How to Use iMovie to Make Quick (and Easy) Videos

December 5, 2021

Phillips’ Mill is excited to present “Beyond the Frame,” a new virtual exhibition that will bring a collection of an artist’s works to life in a short video or series of animations. This show, juried by fine artist Kelly Sullivan of Lambertville, N.J., will feature the works of artists in a fresh, new way. 

Artists are asked to submit their art as a 30- to 60-second video (deadline for submissions is January 30). Click here for more information.

If you are an artist who would like to be a part of this show, but are a little intimidated by the video-making requirement, we hear you! But it’s a great skill to have, especially if you use social media to promote your art. And guess what? It’s not nearly as hard as it looks. In fact, once you get the hang of it, you’ll find it’s quite easy! 

Of course, there are so many different editing tools out there, and we will talk more about that in subsequent blogs. For now, we are focusing on iMovie, which can be downloaded from your iPhone, iPad or Mac. It’s one of the first and one of the easiest to learn and use.

Compiled by “Beyond the Frame” curators: artists Haley Manchon, Amanda Penecale and Martha Workijowsi.

Getting Started: The Basics

Here is a “cheat sheet” to easily access tips and key information:

First create the layout of your iMovie:

Then locate the tools you will need in these places: 

- Top-Left: Find tools for media (visual & audio), audio, titles, backgrounds, transitions
- Top-Right: Preview the video, editing tools for specific clips
- Bottom: Use the timeline to help organize chronology and the length of clips

Apply your media titles, effects, transitions, etc. Click and drag the desired block into the timeline. Depending on what’s applied, they can be placed above, next to or in-between clips in the timeline.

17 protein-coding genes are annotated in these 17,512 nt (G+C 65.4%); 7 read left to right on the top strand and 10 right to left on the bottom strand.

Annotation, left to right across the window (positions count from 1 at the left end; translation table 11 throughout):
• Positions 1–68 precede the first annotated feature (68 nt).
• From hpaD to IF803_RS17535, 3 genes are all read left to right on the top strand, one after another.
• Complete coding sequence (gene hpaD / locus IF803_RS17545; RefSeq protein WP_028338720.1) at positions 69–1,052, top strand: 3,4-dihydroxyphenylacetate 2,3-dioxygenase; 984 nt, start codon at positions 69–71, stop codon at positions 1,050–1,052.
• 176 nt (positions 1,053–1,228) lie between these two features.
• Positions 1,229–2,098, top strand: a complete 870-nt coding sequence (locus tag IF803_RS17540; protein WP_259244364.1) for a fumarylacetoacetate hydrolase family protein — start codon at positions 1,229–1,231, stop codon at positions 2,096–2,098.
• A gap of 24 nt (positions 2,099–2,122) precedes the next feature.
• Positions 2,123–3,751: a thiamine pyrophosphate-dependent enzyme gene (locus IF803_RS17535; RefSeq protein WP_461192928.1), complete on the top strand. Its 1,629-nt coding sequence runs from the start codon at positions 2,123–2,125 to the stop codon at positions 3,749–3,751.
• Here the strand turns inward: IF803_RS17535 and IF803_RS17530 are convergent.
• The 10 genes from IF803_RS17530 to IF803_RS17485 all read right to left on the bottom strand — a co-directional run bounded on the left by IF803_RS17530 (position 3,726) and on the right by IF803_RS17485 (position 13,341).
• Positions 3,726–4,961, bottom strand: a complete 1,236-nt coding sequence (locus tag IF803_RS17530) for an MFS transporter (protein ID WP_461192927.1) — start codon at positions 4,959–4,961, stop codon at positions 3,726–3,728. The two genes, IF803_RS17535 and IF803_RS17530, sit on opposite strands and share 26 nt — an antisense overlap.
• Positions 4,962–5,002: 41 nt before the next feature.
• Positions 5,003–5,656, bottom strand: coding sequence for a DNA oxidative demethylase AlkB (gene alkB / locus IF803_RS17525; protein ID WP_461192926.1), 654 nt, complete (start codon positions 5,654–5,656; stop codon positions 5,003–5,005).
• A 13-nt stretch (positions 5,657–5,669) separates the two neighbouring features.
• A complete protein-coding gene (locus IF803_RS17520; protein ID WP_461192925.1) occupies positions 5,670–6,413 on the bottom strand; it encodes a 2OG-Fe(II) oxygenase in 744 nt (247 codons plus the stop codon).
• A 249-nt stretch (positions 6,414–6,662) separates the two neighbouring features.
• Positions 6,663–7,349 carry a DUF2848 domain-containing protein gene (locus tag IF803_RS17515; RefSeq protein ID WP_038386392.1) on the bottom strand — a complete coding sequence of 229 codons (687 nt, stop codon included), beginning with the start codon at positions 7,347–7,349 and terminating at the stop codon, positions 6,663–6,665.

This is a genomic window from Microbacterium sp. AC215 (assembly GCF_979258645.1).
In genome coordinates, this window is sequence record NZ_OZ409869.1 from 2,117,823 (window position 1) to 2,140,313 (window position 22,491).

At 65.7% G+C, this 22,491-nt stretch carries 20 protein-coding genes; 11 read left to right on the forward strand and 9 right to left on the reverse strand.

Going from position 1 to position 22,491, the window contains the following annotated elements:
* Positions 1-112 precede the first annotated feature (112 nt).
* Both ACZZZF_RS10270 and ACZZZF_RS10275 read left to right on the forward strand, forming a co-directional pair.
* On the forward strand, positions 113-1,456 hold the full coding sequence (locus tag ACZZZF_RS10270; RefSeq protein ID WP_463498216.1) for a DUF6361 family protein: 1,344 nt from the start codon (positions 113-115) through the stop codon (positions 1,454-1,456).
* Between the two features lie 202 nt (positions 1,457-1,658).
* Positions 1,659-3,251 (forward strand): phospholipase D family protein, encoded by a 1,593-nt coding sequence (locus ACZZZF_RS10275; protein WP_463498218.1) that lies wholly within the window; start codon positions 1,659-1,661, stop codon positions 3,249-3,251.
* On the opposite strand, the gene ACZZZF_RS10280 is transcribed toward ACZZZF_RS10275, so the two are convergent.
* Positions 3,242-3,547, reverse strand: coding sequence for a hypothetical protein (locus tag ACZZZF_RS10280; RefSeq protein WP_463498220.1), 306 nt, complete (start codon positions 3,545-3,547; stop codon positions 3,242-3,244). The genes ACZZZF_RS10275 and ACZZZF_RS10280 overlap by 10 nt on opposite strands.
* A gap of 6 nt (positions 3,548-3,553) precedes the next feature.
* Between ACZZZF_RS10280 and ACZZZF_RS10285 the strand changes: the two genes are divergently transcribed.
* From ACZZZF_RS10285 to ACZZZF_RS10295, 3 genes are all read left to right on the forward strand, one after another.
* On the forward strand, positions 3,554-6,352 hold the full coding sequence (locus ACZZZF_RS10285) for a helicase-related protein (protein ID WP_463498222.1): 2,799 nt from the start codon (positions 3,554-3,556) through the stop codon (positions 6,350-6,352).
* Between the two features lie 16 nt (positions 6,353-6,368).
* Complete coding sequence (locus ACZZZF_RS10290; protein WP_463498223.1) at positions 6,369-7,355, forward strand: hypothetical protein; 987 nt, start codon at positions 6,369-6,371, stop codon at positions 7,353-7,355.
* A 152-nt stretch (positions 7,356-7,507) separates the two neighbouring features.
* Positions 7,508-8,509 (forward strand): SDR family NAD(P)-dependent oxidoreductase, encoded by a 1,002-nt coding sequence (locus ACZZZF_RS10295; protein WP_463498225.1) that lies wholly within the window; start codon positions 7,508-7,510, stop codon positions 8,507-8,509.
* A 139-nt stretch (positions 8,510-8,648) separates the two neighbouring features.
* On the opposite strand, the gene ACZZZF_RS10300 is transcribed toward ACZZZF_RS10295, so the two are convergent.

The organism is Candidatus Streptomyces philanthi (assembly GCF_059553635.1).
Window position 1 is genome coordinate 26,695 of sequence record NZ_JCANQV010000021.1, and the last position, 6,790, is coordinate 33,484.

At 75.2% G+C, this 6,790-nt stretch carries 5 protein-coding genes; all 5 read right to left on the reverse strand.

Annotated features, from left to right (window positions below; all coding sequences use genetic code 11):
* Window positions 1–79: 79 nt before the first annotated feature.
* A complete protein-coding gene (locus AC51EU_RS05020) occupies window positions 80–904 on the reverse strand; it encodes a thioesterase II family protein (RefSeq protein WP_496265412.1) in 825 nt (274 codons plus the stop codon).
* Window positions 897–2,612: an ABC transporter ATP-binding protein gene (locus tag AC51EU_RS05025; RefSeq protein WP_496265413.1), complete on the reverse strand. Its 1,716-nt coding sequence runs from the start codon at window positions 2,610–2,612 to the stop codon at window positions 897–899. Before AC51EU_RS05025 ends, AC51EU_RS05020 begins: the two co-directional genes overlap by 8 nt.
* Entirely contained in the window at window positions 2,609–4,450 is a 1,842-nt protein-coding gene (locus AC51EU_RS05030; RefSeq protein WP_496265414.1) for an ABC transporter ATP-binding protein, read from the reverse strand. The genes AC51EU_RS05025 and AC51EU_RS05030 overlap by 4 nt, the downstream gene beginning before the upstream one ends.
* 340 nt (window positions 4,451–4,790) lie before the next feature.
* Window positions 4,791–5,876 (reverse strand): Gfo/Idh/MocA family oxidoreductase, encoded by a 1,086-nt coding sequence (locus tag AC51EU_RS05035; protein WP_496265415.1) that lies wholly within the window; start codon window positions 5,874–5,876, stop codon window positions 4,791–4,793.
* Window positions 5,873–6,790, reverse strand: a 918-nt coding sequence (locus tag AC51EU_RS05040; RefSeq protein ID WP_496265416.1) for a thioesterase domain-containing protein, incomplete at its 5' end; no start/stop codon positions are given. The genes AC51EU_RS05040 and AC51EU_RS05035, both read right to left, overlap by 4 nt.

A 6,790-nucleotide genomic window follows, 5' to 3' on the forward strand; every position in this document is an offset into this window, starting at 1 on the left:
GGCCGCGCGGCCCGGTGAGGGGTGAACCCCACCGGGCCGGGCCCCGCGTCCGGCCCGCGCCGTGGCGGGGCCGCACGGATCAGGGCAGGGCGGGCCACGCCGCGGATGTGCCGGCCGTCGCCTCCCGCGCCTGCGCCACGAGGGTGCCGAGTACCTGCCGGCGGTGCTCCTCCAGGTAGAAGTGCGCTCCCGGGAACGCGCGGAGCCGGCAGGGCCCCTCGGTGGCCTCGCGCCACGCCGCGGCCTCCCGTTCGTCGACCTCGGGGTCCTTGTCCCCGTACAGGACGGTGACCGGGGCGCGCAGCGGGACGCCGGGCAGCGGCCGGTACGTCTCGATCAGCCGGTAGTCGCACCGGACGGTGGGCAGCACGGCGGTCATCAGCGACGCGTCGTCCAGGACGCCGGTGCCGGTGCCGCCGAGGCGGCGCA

Use the trim tool, and speed up and slow down tools, to ensure precise timing (to fit within time limit or to match with background music). 

Use the Split Clip (command B) to cut a clip at a certain point.

The YouTube Audio Library provides easy-to-access royalty-free music. Search by genre or mood to find just what you need. (Note: you will need to be signed in to your YouTube account to view the Audio Library) https://studio.youtube.com/channel/UCPsRqtYUisOxkou-KOJIJwg/music

Creating Certain Effects

  • You can use Photoshop to “cheat” the limitations of iMovie — create templates of multiple images, text, etc. Photoshop can also be used to produce certain effects.
  • Try the “Ken Burns” crop in the Crop section to create constant, eye-catching motion.
  • Fade images in and out to create nice overlays.
  • Use Cross Dissolve Transition to make soft transitions between images in sequence. If you double-click the space between the images, you can adjust the length of time of the transition.

YouTube Resources

Here are two tutorials we found helpful:

1. iMovie Tutorial for Mac: Pro-Level Editing Using Precision Editor

This is a great introductory resource, offering insights on how to use iMovie’s Precision Editor to create sophisticated editing techniques. 

You may want to refer to the following timestamps for the sections we found most useful:  

1:20 Continuity Cut

2:01 How to select the Precision Editor

3:47 Roll Edit

4:58 Edit Points

5:40 Manipulating a Transition

7:00 Split Edits

7:38 Split Edit 1: Audio Advance (J Cut)

9:50 Audio Keyframes (to adjust a portion of audio)

11:05 Split Edit 2: L Cut

2. iMovie Tricks Nobody Knows!!! (Editing hacks)

This is helpful if you are looking for tricks and details to personalize or polish a video.

You may want to refer to these timestamps for the sections we found most useful:

2:12 Cut past introduction / Working with fonts

3:40 Title Features

5:55 Overlays

8:00 Green Screens

9:13 Key Frames

10:47 Color Filters and Backgrounds

12:42 Color Correcting Footage

She made a follow-up video 2 years later. Here is the link: https://youtu.be/feT4JLsUCH8?t=225

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The Phillips' Mill Board of Directors wishes you all a joyous holiday season and thanks you for your continued support. In this issue of the Grist, we look back on our accomplishments in 2021, as we also announce plans for the new year.

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Illustration of the Phillips' Mill -Artist: Kathie Jankauskus